Also get a keyed chuck for the mill -- if you *ever* will use left-hand drill bits. (Those drill bits are particularly nice for drilling out broken screws. They tend to dig in as they break through the far end, and will often unscrew the remains of the screw.
In any case -- the reason for the keyed chuck -- the keyless ones will self-release when you try to run them backwards, just as they self-tighten when used normally. (Yes -- you can get special versions which have an additional locking mechanism, but aside from the improved runout over the typical Jacobs style keyed chuck, they are a *lot* more affordable than the lockable Albrecht.
Note, I don't know the HF 44991, so I don't know whether it is an R8 shank or some other. I do know that Albrecht chucks are made with integral shanks for R8 and for the 30, 40, and 50 taper shanks) which tend to be a bit shorter than the usual combination of a shank and a chuck joined by a Jacobs taper. However, these are also far from affordable -- except for a company making money from their tools. :-(
Anybody know where to find an arbor with a thru hole? Preferably a J0 or J1 and 1/2" diameter shank?
I was making a fixture that required an 1/8 drill chuck with a thru hole. Got an Albrecht off the shelf, no problems. But couldn't find an arbor with the matching (or any) thru hole. Not even Albrecht made one for their own drill chuck!
I've machined other arbors in the past and decided just to drill the hole myself. My experience told me that once I got through the case hardening, drilling the rest wasn't hard (pun intended!). Anyhow, the cheapo arbor I bought was hardened ALL THE WAY THROUGH!!! Arrrggghhh!! And no, I was not generating enough heat to harden as I was drilling. I've done this before and know better.
I then had to make a second fixture! I made my own arbor this time :-)
I've never seen an MT-JT arbor with a through hole in it. If I needed the services of such an animal, I'd use my Jacobs headstock chuck that's threaded 1 1/2"-8 in the lathe. For fixure use, I'd incorporate one of those square 5C collet blocks with a closer and a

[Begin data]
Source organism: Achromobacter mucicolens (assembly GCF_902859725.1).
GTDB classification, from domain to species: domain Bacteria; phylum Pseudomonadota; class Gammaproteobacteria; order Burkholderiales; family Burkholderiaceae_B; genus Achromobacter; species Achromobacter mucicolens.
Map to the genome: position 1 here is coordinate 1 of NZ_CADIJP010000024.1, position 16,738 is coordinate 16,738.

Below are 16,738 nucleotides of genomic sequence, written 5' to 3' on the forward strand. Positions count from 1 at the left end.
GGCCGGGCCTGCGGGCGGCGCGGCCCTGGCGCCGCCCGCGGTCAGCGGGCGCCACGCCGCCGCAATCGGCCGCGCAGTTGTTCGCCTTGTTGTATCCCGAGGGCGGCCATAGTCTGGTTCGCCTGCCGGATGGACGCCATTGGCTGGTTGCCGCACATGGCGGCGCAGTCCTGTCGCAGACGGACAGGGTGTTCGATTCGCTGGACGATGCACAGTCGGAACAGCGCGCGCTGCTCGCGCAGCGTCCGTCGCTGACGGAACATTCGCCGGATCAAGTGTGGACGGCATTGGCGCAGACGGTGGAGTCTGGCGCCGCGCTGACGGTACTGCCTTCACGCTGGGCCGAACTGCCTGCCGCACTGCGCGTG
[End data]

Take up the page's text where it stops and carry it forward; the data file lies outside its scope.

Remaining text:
You really need to work on your imagination skills.
If one would not need an arbor with a thru hole, then I guess one would also not need the 1/8 drill chuck sold by Albrecht that comes from the factory with a thru hole either. I'm sure they intend their chuck to be used with thru coolant, but I had another app. I need to hold a 48" long wire in the fixture I built.
What?? Drill my thru hole?? As I explained, it was hardened all the way, not just case hardened!
We tried a Jacobs threaded chuck first. It was a smaller thread (on a smaller chuck), but had too much runout.
For fixure use, I'd
The collet block closers that I've seen do not have a thru hole. The cam mechanism is in the middle. The nut and spanner closer would work, but that is too slow and (relatively) awkward to use for a production fixture. Thanks for the ideas though.
BTW, it's a .010" SST wire about 48" long. The fixture does "stuff" to the end of the wire sticking outta the chuck. Realize that when I have .010" parts to work with, I don't have a whole lot of room for tolerance issues. .0015" TIR on the Jacobs threaded chuck was too much.
Yea...I would like to find an arbor with a hole too...and a portable VSR drill of some kind that would allow pass-through of long wires. When inserting the wires we use it would be LOTS easier to chuck it at about
6", spin in that 6", move the chuck down, etc. Sometimes we have to go
11+ feet and using a hand jig gets really old. I suppose I am just too lazy to fabricate a dedicated tool to do this although it would probably save one hell of a lot of time in the long run.